The laws address how teachers talk about potentially divisive topics in the classroom and parental control over education.
The source of heated controversy during the legislative session, the laws are now in the hands of schools, school districts, and the state Department of Education to implement.
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One law – often called the “divisive concepts” law – prohibits teaching about U.S. history in a way that might make any student feel guilty or that they are superior or inferior to anyone else because of their race.
Georgia’s Board of Education adopted a model complaint policy for complaints under the law in June.
Now it is up to local school boards to adopt their own policies by Aug. 1. Whether they adopt the state’s model or craft their own policy is up to them.
Conflicts over implementation of the law will play out differently in different parts of the state, said education observers, including Lisa Morgan, president of the Georgia Association of Educators.
Morgan said that she expected complaints stemming from language-arts and literature classes along with social studies classes.
A kindergarten teacher for most of her career, Morgan said elementary grades would not be immune to complaints.
She said she expects administrators to sometimes find themselves in “a very tough position” under the new law.
She also expressed concern that a more cautious approach brought about by the law will introduce a “chilling effect” on how teachers and students discuss current events and other social issues.
“The laws are a clear attempt to divide parents and educators and make that relationship adversarial rather than the partnership it must be to guarantee the success of all students,” Morgan said.
But proponents see the laws as steps forward.
“Huge gains were made for parents and students during the 2022 legislative session, and there is significant momentum to remove radical politics and indoctrination from our classrooms,” said Cole Muzio, president of Frontline Policy Action Council. “While work remains, conservative leadership has greatly improved the school environment our students head into in the coming weeks.”
Eddie Bennett, executive director of the Georgia Council for the Social Studies, said he does not believe members of his organization are changing their start-of-school plans in response to the laws.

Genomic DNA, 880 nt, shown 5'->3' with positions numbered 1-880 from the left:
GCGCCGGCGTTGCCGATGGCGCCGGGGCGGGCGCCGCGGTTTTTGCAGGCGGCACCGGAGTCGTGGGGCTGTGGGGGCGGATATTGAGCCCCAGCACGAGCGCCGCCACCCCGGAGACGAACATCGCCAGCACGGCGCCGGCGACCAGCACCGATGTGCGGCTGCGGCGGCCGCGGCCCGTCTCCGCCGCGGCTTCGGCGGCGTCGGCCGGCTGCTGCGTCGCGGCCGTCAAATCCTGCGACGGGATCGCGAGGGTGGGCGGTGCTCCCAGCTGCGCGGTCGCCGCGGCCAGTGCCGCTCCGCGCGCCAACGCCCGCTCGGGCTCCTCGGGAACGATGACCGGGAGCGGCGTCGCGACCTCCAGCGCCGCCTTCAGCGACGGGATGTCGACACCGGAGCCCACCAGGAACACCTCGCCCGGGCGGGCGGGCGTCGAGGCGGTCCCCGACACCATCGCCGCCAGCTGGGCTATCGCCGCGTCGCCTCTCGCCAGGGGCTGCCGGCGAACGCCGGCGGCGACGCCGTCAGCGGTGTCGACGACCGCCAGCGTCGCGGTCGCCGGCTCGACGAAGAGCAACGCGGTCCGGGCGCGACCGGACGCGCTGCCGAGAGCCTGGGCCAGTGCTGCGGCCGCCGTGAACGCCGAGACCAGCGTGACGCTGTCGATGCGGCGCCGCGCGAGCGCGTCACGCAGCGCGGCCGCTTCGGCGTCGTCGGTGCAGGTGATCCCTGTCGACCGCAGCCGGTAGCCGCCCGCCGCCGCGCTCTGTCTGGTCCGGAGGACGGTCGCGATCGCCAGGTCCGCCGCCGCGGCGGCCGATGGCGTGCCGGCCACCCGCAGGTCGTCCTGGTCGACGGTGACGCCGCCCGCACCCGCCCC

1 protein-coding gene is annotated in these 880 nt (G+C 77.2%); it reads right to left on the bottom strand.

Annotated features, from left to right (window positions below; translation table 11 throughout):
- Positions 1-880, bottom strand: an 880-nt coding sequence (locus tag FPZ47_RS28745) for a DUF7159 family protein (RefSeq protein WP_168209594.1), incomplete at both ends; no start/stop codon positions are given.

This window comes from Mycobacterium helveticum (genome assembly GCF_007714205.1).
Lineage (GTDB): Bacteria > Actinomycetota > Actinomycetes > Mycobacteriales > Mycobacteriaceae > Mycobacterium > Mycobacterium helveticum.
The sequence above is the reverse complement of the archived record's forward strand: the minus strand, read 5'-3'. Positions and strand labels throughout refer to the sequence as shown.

But Bennett is concerned about how teachers will fare with the laws as the year moves forward.
He said he is doubling down on his standard advice to his social-studies-teacher members: “Whatever you teach, make sure it is in the standards.”
The Georgia Youth Justice Coalition will focus its efforts on making sure students, teachers, and parents know their rights under the law, said Alex Ames, organizing director for the organization of high school and college students.
The group wants to make sure educators are not retaliated against, she said.
The new law also reaches beyond the school day to high school athletics. It revamped the governance structure of the Georgia High School Association (GHSA) and provided it with the opportunity to ban transgender high school sports.
In May, the GHSA voted to do just that.
Now, Georgia students must participate in high school sports based on their gender at birth. This will prevent transgender students who are born male but identify as female from participating in girls’ sports.
The GHSA has had no issues with the new policy so far, said Robin Hines, the organization’s executive director.
But transgender youth advocates say it has further stigmatized the community.
“Transgender students have become targets of bigotry and persecution,” student organizer Abigail Mathew said last month at a Georgia Youth Justice Coalition press conference held in response to the GHSA’s vote.
Two other education laws addressed parents’ rights to review instructional and library materials, introducing new procedures for complaints.
The Parent’s Bill of Rights (House Bill 1178) gives parents the right to review curriculum and other instructional material for their children’s classes during the first two weeks of every nine-week grading period.
Parents who disagree with a local school’s decision on a complaint can appeal to the school district and, beyond that, to the state Board of Education.
Senate Bill 226 requires a school principal (or designee) to deal with complaints about potentially harmful materials or books at a school within seven days.
School districts had their own policies – usually involving committees – for dealing with such concerns before the law, said Nan Brown, advocacy coordinator for the Georgia Library Media Association.
The new law is unreasonable because it gives review power to just one person – the principal – and gives just seven days to investigate, Brown said.
School librarians or administrators might choose not to order certain materials because of concerns about complaints from a vocal minority, she said.
“The big concern is self-censorship,” she said. “Some students won’t have what they need to cater to the fears of others. There are kids who want and need these books.”
Under the law, the state Department of Education board will have to adopt a model complaint policy under by Sept. 1. Local school boards must adopt their own policies by Jan. 1, 2023.
This story is available through a news partnership with Capitol Beat News Service, a project of the Georgia Press Educational Foundation.